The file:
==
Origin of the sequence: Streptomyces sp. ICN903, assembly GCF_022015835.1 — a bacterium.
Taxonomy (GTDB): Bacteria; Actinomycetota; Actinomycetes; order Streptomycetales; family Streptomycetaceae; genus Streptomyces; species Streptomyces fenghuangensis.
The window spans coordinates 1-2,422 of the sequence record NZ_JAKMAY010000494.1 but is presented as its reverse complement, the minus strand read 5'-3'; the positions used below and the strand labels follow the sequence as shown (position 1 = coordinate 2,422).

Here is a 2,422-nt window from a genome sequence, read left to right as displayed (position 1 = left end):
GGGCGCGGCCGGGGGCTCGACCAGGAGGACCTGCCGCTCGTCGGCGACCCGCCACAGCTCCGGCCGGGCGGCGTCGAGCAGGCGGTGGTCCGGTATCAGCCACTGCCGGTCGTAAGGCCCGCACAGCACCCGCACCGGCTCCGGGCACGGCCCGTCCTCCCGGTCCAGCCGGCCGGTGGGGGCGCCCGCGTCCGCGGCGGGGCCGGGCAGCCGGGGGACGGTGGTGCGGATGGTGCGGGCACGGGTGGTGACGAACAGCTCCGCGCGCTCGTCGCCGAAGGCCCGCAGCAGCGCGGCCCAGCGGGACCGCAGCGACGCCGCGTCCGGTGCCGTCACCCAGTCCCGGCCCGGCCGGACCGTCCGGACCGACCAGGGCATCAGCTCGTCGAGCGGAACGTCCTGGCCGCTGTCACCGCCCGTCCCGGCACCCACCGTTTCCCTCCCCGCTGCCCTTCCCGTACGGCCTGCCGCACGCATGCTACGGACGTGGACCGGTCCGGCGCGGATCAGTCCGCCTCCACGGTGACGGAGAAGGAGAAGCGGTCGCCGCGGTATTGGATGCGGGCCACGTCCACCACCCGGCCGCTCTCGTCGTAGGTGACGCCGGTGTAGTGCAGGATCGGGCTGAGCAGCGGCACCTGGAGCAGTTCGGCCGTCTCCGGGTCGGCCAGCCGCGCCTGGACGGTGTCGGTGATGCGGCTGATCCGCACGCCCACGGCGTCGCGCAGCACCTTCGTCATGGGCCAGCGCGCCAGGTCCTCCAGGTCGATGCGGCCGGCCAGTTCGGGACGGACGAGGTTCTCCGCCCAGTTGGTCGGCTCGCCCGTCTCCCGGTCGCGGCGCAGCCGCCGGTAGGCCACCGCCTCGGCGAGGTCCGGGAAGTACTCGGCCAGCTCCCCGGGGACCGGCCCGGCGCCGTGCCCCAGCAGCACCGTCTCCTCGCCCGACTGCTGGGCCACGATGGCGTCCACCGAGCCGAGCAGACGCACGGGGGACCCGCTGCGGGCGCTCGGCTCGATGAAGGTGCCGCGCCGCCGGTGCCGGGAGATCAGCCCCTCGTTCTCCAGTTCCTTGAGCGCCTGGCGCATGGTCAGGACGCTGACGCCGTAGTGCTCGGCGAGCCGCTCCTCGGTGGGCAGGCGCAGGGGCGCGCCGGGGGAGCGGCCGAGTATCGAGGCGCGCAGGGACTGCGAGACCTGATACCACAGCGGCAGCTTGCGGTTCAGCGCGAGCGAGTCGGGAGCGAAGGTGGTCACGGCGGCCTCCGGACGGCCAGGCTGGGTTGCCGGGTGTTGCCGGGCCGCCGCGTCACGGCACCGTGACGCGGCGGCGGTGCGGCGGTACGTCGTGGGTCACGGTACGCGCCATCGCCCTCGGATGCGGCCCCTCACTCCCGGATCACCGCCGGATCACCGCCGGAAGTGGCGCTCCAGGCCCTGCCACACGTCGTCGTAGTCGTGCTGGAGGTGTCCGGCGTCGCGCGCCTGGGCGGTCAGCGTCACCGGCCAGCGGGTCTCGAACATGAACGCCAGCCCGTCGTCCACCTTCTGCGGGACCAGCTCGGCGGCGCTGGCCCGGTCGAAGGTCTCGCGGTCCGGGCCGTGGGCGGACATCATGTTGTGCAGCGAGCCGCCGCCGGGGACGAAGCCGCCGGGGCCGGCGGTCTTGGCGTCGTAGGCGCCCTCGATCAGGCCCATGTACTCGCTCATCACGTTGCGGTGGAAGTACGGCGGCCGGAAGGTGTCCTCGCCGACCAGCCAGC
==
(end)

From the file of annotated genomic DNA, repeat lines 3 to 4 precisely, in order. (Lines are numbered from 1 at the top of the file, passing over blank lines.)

The window spans coordinates 1-2,422 of the sequence record NZ_JAKMAY010000494.1 but is presented as its reverse complement, the minus strand read 5'-3'; the positions used below and the strand labels follow the sequence as shown (position 1 = coordinate 2,422).

Here is a 2,422-nt window from a genome sequence, read left to right as displayed (position 1 = left end):